Pakistan, India shoot down each other’s warplanes

February 28, 2019
Indian Punjab Police personnel
Indian Punjab Police personnel stand guard at Attari Railway station, some 35 kms from Amritsar on February 28, 2019. Pakistan and India said on February 27 they had shot down each other's warplanes, in a dramatically escalating confrontation that has fuelled concerns of an all-out conflict between the nuclear-armed rivals. / AFP / NARINDER NANU

ISLAMABAD -- Pakistan and India said Wednesday they had shot down each other’s warplanes, in a dramatically escalating confrontation that has fuelled concerns of an all-out conflict between the nuclear-armed rivals.

Calling for talks with India to defuse the situation, Pakistan Prime Minister Imran Khan warned of the potentially catastrophic consequences should “better sense” not prevail.

“Can we afford any miscalculation with the kind of weapons that we have and you have?” he said in a televised statement.

While both sides have sought to play down the threat of war, the rare aerial engagement over the divided and disputed territory of Kashmir significantly raises the stakes in a standoff sparked by a suicide attack on the Indian-controlled side earlier this month.

Pakistan initially said it downed two Indian jets in its airspace and captured two pilots, but later its military spokesman tweeted that there was “only one pilot” in Pakistani custody.

India’s foreign ministry demanded the “immediate and safe return” of the pilot, calling on Pakistan to ensure no harm comes to him.

The pilot “gives Islamabad a key bargaining chip that may affect just how muscular Delhi’s next move could be,” tweeted US analyst Michael Kugelman.

New Delhi also confirmed the loss of one of its planes and said it had shot down a Pakistani fighter jet.

In a sign of the deepening crisis, Pakistan closed its airspace “until further notice”. At least six airports were shuttered in India, and a vast area north of New Delhi was closed to civilian flights.

“We do not want to go towards war,” Pakistan’s military spokesman Major General Asif Ghafoor told a press conference.

Ghafoor said the jets had been shot down after Pakistani planes earlier flew across the Line of Control, the de facto border in Kashmir, to the Indian side in a show of strength, hitting open space after locking on to military targets.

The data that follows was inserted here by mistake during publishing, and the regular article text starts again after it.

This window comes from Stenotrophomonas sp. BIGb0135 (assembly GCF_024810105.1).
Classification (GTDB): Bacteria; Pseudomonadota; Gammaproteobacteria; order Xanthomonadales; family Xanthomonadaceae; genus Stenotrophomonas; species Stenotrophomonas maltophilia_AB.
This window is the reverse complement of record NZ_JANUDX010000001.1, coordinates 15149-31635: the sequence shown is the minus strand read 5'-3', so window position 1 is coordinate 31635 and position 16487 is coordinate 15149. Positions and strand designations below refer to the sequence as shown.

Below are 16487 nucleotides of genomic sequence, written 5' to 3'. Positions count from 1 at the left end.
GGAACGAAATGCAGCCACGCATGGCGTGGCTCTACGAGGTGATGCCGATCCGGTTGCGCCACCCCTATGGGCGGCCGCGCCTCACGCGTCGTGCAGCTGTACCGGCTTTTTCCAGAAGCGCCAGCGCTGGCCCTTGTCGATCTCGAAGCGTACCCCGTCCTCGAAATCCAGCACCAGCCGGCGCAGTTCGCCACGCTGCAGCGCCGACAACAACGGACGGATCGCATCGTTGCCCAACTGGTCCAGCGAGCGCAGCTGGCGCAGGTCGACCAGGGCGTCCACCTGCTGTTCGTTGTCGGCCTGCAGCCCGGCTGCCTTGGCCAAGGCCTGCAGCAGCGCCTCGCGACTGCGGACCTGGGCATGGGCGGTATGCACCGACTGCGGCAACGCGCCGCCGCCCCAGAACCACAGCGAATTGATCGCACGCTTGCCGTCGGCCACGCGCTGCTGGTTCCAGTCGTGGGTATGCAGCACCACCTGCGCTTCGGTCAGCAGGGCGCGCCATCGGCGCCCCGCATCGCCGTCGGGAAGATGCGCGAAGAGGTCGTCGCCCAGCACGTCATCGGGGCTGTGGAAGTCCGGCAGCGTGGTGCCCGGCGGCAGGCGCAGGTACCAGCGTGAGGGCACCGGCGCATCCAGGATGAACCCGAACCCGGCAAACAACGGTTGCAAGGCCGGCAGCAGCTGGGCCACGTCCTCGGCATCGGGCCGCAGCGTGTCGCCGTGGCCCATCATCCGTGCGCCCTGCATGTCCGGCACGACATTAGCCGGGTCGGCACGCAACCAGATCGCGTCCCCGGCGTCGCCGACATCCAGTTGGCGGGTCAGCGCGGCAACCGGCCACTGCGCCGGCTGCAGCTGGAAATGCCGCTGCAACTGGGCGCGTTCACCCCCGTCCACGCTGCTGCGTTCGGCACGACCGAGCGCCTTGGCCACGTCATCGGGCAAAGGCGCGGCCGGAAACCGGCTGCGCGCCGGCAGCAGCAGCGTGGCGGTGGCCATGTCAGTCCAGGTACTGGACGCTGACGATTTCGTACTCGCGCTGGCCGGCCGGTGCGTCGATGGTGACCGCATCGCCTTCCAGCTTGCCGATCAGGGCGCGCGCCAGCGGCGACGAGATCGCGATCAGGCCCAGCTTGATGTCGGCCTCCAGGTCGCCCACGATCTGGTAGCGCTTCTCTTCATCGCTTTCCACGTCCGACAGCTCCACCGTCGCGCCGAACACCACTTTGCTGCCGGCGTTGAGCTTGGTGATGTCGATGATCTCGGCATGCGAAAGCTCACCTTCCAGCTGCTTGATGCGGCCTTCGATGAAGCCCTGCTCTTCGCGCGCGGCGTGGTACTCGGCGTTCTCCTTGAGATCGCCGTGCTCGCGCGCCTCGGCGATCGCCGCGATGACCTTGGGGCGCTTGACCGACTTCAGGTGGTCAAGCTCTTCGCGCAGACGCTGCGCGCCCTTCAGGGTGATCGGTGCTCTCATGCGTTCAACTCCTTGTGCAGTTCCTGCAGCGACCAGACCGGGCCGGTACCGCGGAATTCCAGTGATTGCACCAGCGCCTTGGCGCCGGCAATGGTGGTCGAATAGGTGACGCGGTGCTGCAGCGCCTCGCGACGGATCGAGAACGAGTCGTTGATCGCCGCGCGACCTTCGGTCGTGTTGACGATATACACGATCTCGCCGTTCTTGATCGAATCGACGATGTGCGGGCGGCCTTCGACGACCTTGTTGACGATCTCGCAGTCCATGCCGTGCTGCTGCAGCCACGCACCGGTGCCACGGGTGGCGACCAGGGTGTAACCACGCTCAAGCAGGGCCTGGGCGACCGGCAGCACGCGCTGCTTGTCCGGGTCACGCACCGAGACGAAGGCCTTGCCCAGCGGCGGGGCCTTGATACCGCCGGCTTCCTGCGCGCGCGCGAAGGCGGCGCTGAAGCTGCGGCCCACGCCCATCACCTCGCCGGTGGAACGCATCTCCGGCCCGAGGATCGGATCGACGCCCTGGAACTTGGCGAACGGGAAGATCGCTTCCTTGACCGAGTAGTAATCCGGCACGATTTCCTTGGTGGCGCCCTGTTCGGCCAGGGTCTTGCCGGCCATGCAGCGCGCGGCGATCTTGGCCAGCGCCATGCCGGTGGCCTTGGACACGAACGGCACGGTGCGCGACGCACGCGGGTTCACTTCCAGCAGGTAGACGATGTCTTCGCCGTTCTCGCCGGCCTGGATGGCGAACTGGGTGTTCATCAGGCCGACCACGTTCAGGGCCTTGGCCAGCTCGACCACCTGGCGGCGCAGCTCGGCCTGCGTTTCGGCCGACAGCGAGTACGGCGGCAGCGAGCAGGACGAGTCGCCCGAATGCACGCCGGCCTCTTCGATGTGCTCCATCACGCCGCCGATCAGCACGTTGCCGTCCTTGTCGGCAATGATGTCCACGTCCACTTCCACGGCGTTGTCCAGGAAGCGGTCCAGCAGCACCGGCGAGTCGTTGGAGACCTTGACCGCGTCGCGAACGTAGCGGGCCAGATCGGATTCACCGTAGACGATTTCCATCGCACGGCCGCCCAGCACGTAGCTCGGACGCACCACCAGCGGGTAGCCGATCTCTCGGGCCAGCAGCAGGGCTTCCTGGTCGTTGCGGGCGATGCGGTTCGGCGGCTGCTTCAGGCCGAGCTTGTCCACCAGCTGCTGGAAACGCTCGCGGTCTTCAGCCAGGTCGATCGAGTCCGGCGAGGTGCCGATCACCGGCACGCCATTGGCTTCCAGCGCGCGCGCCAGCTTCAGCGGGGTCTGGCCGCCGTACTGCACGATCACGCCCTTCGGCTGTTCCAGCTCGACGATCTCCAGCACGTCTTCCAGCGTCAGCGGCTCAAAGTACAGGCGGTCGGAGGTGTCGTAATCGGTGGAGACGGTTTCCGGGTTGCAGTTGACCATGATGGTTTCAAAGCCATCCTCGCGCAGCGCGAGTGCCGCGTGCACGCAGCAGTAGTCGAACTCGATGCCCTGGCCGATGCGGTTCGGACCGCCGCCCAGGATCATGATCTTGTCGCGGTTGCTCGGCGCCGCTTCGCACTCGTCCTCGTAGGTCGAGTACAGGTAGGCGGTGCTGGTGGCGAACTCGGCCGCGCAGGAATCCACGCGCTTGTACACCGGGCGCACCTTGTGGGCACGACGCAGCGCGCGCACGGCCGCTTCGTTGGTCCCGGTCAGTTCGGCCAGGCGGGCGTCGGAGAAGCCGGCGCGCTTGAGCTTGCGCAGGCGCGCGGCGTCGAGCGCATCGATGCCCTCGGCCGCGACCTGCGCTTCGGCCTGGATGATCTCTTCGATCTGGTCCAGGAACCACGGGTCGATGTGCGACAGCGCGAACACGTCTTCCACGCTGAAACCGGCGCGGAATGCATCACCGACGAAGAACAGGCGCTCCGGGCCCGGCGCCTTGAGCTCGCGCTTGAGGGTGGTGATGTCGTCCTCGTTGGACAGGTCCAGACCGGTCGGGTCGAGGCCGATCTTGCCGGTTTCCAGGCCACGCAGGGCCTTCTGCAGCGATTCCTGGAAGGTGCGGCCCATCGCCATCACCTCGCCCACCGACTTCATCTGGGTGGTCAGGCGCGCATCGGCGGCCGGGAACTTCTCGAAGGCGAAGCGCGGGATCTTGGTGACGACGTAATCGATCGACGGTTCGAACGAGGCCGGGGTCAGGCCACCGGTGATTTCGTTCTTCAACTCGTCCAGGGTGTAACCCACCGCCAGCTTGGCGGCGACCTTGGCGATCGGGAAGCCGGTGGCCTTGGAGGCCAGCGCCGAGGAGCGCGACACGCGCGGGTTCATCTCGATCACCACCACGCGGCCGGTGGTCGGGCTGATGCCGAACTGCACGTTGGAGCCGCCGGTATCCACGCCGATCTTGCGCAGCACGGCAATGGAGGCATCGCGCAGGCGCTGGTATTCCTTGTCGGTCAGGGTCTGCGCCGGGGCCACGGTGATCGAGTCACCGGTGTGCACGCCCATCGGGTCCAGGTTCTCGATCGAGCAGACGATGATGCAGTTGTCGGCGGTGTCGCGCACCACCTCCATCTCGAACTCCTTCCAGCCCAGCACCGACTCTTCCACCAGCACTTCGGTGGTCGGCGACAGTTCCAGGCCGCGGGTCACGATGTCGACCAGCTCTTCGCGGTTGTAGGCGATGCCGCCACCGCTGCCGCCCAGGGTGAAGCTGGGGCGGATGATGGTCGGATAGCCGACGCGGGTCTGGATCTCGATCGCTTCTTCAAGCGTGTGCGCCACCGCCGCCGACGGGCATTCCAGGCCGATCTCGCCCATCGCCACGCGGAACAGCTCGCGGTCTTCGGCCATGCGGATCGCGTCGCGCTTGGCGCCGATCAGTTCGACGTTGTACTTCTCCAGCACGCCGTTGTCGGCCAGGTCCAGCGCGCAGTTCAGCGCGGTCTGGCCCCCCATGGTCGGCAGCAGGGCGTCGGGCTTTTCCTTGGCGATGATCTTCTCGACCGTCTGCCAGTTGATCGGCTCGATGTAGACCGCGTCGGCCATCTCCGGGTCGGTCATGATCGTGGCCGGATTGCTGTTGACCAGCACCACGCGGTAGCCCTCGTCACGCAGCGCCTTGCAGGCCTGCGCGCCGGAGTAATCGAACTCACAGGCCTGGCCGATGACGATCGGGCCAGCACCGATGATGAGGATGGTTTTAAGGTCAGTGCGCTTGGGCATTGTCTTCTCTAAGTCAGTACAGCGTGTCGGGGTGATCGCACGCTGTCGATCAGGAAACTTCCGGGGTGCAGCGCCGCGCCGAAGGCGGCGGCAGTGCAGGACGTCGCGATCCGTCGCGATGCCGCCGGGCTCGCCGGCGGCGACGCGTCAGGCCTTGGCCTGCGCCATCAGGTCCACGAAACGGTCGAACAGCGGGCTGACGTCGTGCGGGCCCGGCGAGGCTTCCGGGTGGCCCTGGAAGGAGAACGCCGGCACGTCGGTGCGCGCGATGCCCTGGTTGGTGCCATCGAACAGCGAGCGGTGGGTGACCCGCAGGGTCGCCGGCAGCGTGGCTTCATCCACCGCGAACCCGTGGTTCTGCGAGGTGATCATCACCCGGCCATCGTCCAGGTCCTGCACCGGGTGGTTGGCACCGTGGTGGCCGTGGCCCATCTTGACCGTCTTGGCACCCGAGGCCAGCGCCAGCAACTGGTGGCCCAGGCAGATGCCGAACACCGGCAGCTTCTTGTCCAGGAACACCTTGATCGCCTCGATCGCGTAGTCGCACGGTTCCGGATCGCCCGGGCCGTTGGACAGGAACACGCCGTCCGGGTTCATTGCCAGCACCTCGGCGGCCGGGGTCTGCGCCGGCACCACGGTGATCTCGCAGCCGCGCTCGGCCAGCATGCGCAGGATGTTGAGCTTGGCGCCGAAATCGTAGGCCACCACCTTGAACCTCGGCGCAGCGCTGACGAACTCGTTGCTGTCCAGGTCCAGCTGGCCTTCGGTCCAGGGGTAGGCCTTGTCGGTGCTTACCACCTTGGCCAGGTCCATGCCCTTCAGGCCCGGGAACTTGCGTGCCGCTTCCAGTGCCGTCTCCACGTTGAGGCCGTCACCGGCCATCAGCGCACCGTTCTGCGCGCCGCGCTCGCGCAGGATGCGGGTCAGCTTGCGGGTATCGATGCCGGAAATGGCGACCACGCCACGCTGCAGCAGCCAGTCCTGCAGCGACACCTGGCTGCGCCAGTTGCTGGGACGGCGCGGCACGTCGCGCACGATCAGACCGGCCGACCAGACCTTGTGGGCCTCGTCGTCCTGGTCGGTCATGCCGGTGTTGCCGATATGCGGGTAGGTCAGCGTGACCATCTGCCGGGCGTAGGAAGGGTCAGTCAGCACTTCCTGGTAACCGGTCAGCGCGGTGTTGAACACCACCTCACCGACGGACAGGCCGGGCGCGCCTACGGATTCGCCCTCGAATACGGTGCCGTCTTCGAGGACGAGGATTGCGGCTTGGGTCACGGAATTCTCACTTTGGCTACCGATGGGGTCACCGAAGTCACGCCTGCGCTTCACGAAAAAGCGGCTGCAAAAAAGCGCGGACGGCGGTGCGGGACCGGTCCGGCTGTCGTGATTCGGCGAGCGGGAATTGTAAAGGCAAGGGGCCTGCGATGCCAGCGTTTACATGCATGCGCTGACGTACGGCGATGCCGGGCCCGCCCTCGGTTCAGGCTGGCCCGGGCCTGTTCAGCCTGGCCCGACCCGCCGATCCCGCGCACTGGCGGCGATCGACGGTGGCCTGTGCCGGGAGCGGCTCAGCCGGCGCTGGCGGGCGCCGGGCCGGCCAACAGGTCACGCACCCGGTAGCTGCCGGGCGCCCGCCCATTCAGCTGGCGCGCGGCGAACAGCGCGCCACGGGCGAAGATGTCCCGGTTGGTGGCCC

Afterwards, he said, the two Indian planes crossed the LoC into Pakistani airspace. One fell into Pakistani-held Kashmir, while the second crashed on the other side, he said.

He denied initial reports that a Pakistan plane had been shot down, saying accounts an F-16 had been lost were incorrect.

‘Unfortunate loss’

Later, Indian foreign ministry spokesman Rajeesh Kumar said a Pakistani jet was hit as it took part in an operation “to target military installations on the Indian side”.

He said the Indian plane flown by the captured pilot — a Mig-21 — was lost in that operation.

Pakistan state media published a video purportedly showing the captured pilot being interrogated.

It shows a blindfolded man in an Indian Air Force uniform, his face bloodied, with his hands tied behind him, giving his name, rank and serial number as a soldier interrogates him.

The military later released a second video showing the man without a blindfold and drinking a cup of tea.

The incidents are the latest in a dangerous sequence of events between the two countries, whose ties have been under intense strain since the February 14 suicide bombing in Indian Kashmir that killed 40 troops.

New Delhi had promised to act, and on Tuesday its warplanes flew into Pakistani airspace and struck what it said was a camp of Jaish-e-Mohammed (JeM), the militant group that claimed the Kashmir bombing.

It was India’s first air strike on Pakistani soil since the neighbours fought a war in 1971 — when neither had nuclear weapons.

Islamabad, while denying the Indian strike caused any major damage or casualties, quickly vowed to retaliate, fuelling fears of a disastrous confrontation in South Asia.

Earlier Wednesday, India’s foreign minister sought to ease the situation by downplaying Tuesday’s strike, repeating Indian claims that it had been a pre-emptive attack on JeM.